uBung (Practice) | Performing Arts Review | Chicago Reader

uBung (Practice)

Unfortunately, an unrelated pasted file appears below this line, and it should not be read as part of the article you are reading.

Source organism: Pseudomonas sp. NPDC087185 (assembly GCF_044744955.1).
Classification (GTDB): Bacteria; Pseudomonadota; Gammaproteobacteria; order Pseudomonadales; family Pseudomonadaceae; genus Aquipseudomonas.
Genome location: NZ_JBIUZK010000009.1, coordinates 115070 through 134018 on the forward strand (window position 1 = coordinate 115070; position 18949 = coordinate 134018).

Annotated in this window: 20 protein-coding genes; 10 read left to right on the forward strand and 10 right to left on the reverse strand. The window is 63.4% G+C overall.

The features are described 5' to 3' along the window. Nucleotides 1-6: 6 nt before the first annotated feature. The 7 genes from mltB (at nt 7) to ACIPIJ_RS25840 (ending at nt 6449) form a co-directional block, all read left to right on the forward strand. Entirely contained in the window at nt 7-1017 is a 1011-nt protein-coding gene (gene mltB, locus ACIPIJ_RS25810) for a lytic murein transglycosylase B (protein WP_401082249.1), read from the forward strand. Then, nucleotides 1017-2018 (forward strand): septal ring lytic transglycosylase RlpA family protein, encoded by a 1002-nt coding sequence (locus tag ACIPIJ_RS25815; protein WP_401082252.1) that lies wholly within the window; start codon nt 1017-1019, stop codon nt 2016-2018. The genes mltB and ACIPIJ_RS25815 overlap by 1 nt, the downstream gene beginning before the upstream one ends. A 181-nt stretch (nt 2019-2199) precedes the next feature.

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When children take on adult personas, the result is generally either way too cute (Bugsy Malone) or hilarious (The Daily Show's occasional segment in which kids read transcripts from the world of talking-head punditry). In uBung (Practice), Belgian multidisciplinary production company Victoria does something more adventurous. Young actors age 10 to 14 deliver the dialogue for a silent black-and-white film of an adult dinner party in a sumptuous home, expertly synchronizing their lines with the on-screen motions of their grown-up counterparts. The script itself is a blend of ham-handed erudition (one joke goes "Do you know why the Hutus don't like Dustin Hoffman? Because he was in Tootsie") and drunken psychological cruelty reminiscent of Edward Albee's plays. The show, which has toured internationally with a changing cast of kids, was created by Belgian actor-director Josse de Pauw for Victoria; admittedly child-phobic, he undertook a two-year residency that forced him to work with kids in order to examine what he considers to be the myth of childhood innocence. The result promises to be unsettling. 11/4-11/6: Thu-Sat 7:30 PM. Museum of Contemporary Art, theater, 220 E. Chicago, 312-397-4010. $22 Thu-Fri; $15 Sat as part of Chicago Humanities Festival (see sidebar in Readings & Lectures).

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